The mastermind behind SpaceX and Tesla took to Twitter to lay into crypto scams that have been marauding the platform for quite a while. In his tweet, the famous entrepreneur publicly mentioned Ethereum for the first time, although not in a context that ETH founder Vitalik Buterin would have wanted.
I want to know who is running the Etherium scambots! Mad skillz …
— Elon Musk (@elonmusk) July 8, 2018
Even though he failed to spell ‘Ethereum’ correctly, Mr. Musk seemed to be impressed by the persistence of whoever is running the spam bots, praising their “mad skillz.”
Buterin was quick to reply and express his disappointment that such petty issues got the attention of Mr. Musk rather than some sophisticated tech aspect of ethereum. The ETH creator has added “not giving away ETH” to his official Twitter handle earlier this year to fight similar scams that have been one of the most significant issues of the crypto Twitter.
I do wish @elonmusk's first tweet about ethereum was about the tech rather than the twitter scambots……..@jack help us please? Or someone from the ETH community make a layer 2 scam filtering solution, please? https://t.co/biVRshZmne
— Vitalik "Not giving away ETH" Buterin (@VitalikButerin) July 9, 2018
Twitter CEO Jack Dorsey was tagged by Buterin, who asked for his help as the number of scammers that are doing crypto “giveaways” has grown exponentially in 2018. To trick the naïve users, the fraudsters impersonated numerous celebrities such as Donald Trump, John McAfee as well as Buterin himself, who is probably the most frequent target.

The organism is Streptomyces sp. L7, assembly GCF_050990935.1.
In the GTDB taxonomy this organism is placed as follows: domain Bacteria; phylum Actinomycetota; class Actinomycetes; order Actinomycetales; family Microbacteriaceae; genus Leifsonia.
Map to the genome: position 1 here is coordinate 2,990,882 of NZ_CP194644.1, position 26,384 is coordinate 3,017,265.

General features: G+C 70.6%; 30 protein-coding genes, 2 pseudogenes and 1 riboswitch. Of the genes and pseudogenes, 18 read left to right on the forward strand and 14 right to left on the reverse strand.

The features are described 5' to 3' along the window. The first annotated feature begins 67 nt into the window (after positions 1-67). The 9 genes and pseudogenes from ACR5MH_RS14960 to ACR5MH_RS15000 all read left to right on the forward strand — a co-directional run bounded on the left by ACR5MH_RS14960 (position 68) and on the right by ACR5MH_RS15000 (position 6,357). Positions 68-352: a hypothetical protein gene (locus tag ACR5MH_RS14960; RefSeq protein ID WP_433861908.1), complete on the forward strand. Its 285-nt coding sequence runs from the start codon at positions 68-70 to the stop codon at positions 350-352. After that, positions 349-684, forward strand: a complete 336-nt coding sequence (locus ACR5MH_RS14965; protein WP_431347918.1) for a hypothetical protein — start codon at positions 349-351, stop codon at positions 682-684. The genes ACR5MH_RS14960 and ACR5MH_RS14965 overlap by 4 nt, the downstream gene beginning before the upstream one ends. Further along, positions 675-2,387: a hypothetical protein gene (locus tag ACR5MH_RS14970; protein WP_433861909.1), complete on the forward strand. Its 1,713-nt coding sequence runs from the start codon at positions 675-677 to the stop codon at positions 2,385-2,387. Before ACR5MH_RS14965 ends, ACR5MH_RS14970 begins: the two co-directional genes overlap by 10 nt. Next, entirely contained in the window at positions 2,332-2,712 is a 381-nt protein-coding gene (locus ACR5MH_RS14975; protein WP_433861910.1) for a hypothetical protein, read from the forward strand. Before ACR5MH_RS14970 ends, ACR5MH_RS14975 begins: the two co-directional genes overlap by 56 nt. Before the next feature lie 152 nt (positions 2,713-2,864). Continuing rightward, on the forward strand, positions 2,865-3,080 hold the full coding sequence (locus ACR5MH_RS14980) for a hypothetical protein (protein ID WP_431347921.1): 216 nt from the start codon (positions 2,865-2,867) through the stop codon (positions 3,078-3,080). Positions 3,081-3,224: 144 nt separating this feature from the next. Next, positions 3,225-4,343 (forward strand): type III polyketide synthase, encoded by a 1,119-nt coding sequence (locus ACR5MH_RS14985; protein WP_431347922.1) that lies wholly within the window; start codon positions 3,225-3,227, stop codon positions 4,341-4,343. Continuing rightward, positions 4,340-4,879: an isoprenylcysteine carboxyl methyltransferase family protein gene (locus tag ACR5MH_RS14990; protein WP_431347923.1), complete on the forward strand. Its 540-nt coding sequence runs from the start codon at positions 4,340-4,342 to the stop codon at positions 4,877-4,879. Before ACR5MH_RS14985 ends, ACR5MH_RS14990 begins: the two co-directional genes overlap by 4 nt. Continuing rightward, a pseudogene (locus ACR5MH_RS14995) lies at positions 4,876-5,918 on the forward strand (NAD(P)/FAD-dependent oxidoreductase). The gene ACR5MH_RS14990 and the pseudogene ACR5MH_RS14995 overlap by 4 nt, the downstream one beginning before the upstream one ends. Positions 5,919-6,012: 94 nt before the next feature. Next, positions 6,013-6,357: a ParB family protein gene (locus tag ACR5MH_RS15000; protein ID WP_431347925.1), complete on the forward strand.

The ‘giveaway’ posts usually appear in a celebrities feed, following a real post. Bots use the same profile picture and a Twitter handle that is very similar to the original, thus some inattentive users fall prey to the scam. They are asked to donate some ETH to confirm their address with a promise that the amount will be multiplied ten-fold.
Following the tweet, more bots jump into the bandwagon, rejoicing of their newly-acquired ETH and “confirming” that the offer is totally genuine. Needless to say that sending any ETH to verify your details in such giveaways is pretty much equivalent to throwing it away.
Reportedly, Twitter has been shutting down over a million fake accounts per day, which is a really staggering number. Of course, most of them are not related to crypto but even though the effort is admirable it does not seem to be enough as there are more crypto scams than ever before.
In order to discourage his followers to believe any of the fake Elon Musks in the Twitter realm, the Tesla founder revealed he did not own any virtual currencies. He also claimed to have reported the issue to Dorsey numerous times but we are yet to see a feasible solution.
Image Source: “Flickr”
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